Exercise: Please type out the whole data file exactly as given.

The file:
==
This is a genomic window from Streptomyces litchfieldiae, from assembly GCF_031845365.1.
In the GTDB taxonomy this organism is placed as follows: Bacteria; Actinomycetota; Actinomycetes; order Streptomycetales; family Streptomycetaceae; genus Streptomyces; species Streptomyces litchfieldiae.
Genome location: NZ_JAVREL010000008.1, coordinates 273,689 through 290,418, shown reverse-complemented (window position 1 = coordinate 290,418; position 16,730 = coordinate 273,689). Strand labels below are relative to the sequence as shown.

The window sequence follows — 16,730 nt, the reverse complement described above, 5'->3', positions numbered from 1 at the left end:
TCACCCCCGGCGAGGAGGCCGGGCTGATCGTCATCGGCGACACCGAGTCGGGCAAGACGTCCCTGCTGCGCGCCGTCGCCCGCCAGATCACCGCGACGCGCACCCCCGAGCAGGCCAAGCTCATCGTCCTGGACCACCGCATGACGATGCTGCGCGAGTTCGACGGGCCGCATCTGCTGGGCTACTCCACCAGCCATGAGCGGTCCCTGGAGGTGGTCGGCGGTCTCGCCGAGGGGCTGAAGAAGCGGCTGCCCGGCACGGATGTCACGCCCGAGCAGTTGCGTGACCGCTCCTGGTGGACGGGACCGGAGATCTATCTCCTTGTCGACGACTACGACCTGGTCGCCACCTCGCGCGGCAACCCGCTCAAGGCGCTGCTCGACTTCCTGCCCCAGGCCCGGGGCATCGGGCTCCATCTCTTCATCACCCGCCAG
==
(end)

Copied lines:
This is a genomic window from Streptomyces litchfieldiae, from assembly GCF_031845365.1.
In the GTDB taxonomy this organism is placed as follows: Bacteria; Actinomycetota; Actinomycetes; order Streptomycetales; family Streptomycetaceae; genus Streptomyces; species Streptomyces litchfieldiae.
Genome location: NZ_JAVREL010000008.1, coordinates 273,689 through 290,418, shown reverse-complemented (window position 1 = coordinate 290,418; position 16,730 = coordinate 273,689). Strand labels below are relative to the sequence as shown.

The window sequence follows — 16,730 nt, the reverse complement described above, 5'->3', positions numbered from 1 at the left end:
TCACCCCCGGCGAGGAGGCCGGGCTGATCGTCATCGGCGACACCGAGTCGGGCAAGACGTCCCTGCTGCGCGCCGTCGCCCGCCAGATCACCGCGACGCGCACCCCCGAGCAGGCCAAGCTCATCGTCCTGGACCACCGCATGACGATGCTGCGCGAGTTCGACGGGCCGCATCTGCTGGGCTACTCCACCAGCCATGAGCGGTCCCTGGAGGTGGTCGGCGGTCTCGCCGAGGGGCTGAAGAAGCGGCTGCCCGGCACGGATGTCACGCCCGAGCAGTTGCGTGACCGCTCCTGGTGGACGGGACCGGAGATCTATCTCCTTGTCGACGACTACGACCTGGTCGCCACCTCGCGCGGCAACCCGCTCAAGGCGCTGCTCGACTTCCTGCCCCAGGCCCGGGGCATCGGGCTCCATCTCTTCATCACCCGCCAG